Eric Deggans of the St. Petersburg Times has a premise — the Tiger Woods story is changing the way sports journalism is operating.
A week late and a few bucks short, but, OK. We’re listening. We agree, and we’re looking for another angle to this from a fresh pair of eyes, from someone close to the epicenter of Tiger-Tiger-Land and trying to keep the story fresh for the readers of the newspaper.
Deggans caved in and did an interview with TMZ’s Harvey Levin, based here in L.A., about why the gossip website even pursued the Woods story in the first place before busting a few moves to make it bigger than life.
“What we reported was a car crash, but the facts of the crash weren’t adding up,” Levin said (blog post linked here) “It had to do with the fact that the story didn’t work. It didn’t make sense. Then we started looking at the crash and then it looked like there may have been a domestic fight involved.”
Then they salivated even more.
“In some ways, I think sports journalists on this one were more reticent than general media (to jump on the story),” Levin continued. “If you look at the Today show and Good Morning America, they were all over this story. It may be because this is where their bread is buttered … if you’re really dependent on getting access to the celebrities or athletes, it can really compromise your objectivity.”
Thankfully, Deggans points out — The guy with a photo feature on his Web site called “name that wedgie” is talking about journalistic objectivity?
Levin finished up: “The Associated Press is hiring cub reporters to cover clubs, it’s only a matter of time before sports departments do that, too. There’s a barrier that I think traditional media have … you don’t want to do a story that will upsets someone you need to sit down with some time in the future. You have to free yourself from that.”
The truth will set everyone free, right? Just finding what’s true is the problem.
One more take on Will Tiger Change Sports Journalism, from Will Leitch, the former Deadspin.com editor now at New York Magazine (linked here):
In an industry that has (generally) turned a calculated eye away from the (substantial) personal deficiencies of its superstars, this seems like a sea change … The sports world isn’t used to this, not at this level. That it’s happening to the most private of all superstars — a man who refused to comment past a press release about the death of his own father — makes it that much more astounding, and surreal. … But it is this reporter’s belief that this is an isolated incident, a freak occurrence that won’t lead to constant updates on every player’s personal life. …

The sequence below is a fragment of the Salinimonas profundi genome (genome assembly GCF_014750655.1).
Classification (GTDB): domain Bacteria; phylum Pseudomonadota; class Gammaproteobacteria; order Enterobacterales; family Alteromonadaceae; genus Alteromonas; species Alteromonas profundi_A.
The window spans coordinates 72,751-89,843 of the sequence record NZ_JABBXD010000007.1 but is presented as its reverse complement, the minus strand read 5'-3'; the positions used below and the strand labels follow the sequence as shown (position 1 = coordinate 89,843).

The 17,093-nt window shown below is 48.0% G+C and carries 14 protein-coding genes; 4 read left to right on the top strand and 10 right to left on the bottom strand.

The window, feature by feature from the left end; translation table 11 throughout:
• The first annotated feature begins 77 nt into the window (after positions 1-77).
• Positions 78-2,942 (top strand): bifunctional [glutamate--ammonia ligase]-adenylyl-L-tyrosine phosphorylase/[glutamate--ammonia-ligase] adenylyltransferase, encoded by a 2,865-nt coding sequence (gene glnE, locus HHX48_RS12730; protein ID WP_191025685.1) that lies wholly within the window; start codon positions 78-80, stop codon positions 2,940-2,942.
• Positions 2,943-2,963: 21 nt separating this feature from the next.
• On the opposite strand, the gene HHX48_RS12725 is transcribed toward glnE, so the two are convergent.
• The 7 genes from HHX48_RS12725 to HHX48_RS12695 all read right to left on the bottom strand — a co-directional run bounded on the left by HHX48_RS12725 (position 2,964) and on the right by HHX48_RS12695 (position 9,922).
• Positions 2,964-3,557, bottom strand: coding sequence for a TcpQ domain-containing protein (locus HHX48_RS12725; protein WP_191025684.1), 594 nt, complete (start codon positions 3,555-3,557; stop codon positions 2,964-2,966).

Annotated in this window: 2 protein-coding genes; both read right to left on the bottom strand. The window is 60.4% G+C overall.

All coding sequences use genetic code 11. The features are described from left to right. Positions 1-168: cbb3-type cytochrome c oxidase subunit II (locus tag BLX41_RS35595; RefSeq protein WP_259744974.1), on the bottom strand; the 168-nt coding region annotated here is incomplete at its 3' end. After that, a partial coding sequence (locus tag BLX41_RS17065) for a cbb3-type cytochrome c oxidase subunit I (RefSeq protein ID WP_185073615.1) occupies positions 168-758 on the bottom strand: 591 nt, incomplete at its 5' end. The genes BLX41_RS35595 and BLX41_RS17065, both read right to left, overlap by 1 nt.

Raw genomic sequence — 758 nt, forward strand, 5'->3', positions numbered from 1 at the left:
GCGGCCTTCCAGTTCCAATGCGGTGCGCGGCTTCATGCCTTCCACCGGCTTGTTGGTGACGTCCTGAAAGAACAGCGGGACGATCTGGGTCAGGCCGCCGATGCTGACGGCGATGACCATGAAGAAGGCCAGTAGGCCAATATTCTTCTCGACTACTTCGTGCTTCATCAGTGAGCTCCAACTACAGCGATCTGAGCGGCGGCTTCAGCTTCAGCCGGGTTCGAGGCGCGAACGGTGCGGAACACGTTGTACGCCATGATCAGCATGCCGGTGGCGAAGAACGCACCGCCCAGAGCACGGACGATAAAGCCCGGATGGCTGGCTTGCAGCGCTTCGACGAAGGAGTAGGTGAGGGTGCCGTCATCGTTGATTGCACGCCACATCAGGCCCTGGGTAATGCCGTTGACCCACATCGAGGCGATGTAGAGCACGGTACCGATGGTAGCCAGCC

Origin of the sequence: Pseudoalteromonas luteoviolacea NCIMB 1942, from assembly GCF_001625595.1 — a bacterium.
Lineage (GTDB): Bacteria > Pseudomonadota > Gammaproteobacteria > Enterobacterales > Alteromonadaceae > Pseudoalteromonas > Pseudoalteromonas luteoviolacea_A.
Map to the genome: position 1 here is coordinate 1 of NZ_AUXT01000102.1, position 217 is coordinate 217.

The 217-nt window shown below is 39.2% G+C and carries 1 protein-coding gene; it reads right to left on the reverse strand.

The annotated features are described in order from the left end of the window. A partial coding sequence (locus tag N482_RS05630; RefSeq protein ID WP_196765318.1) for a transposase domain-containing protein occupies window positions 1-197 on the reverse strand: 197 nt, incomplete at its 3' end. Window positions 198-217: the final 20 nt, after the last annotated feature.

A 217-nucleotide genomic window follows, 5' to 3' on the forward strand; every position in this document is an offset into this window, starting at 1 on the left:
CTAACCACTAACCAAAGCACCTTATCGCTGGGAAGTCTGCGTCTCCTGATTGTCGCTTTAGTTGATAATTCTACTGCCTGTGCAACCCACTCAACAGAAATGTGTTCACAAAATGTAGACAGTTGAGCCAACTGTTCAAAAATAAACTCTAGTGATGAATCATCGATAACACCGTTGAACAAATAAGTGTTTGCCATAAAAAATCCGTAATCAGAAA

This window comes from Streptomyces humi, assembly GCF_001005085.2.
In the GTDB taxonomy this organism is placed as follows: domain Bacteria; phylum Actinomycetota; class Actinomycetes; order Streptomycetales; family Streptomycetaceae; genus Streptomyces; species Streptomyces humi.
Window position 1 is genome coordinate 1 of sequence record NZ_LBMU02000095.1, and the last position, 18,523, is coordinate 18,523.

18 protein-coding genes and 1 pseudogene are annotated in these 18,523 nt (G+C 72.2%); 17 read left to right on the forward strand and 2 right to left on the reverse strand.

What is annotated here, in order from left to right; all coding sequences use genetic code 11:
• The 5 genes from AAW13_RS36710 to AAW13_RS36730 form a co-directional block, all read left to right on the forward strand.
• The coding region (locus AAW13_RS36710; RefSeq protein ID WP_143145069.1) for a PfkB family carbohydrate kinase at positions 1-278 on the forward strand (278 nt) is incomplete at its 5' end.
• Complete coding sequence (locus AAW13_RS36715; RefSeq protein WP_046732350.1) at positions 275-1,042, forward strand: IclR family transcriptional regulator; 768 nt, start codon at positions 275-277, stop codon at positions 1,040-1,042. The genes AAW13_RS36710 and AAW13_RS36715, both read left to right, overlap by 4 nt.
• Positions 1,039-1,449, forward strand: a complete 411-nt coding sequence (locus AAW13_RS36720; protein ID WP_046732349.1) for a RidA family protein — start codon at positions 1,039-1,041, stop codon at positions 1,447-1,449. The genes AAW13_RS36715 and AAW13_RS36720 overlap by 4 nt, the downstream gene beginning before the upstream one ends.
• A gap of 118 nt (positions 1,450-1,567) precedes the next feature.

A good corollary to this is Kobe Bryant, a man accused of a crime far, far worse than anything Tiger has been accused of. Kobe managed the story (as) a guy trying to help his team win, and his off-court life became a ‘distraction.’ The sporting press loves to consider itself above distractions: Deep down, they just want to write about the games and the sports too. That’s why they got into this in the first place. Writing about extramarital affairs and felony rape charges is outside of their frame of reference and their comfort zone. …
Eventually, they will return to normalcy, and be happy to write about the games again. Tiger Woods will likely never be the same but the sports-journalism game, for better or worse, will float lithely back to hagiography and blind hero worship again. It’s what we do. It’s why we’re here.”
That’s why we care.
And we move onto less mind-stressing things that we learned at the Media Learning Center (not sponsored by Gatorade’s Tiger Brand of Drink Stuff):
== “The View” is apologizing to Tiger’s hooker (linked here)
== CBS’ Bob Scheiffer is telling Tiger how life really works:
== Why SI golf writers are teed off (linked here)
== Why the media is climbing over itself to angle for the first Tiger interview (linked here)
The other stuff:
== The best take on Twitter we’ve read so far — from ESPN Magazine (linked here)
== How Stephen A. Smith plans to return to the radio, via Fox (linked here)
== For some reason, Shaq’s soon-to-be ex-wife wants to produce a show about NBA wives (linked here)
== Why we like “The Blind Side” (linked here)
== Apparently, that BCS Selection Show (last Sunday, Fox) continues to be less and less effective in getting the message to a captivated audience (linked here).
== NASCAR hooks up with Showtime for an “inside” show (linked here)
== What does NBC have to gain by keeping the Notre Dame football package? (linked here)
== Arnold Palmer has a “This is SportsCenter” ad, but we’re not happy about who else is in it:
== SI.com’s Richard Deitsch names Bob Costas the sports broadcaster of the decade, and for good reason — it’s true (but some of the other choices in other categories will make you think) (linked here).
== AND FINALLY:
Why Tiger Woods won’t be giving his first interview to ABC’s Jimmy Kimmel, and how the late-night talk show hosts also manages to take down a network program that’s only claim to fame is giving Jesse Palmer a second career as a college football analyst: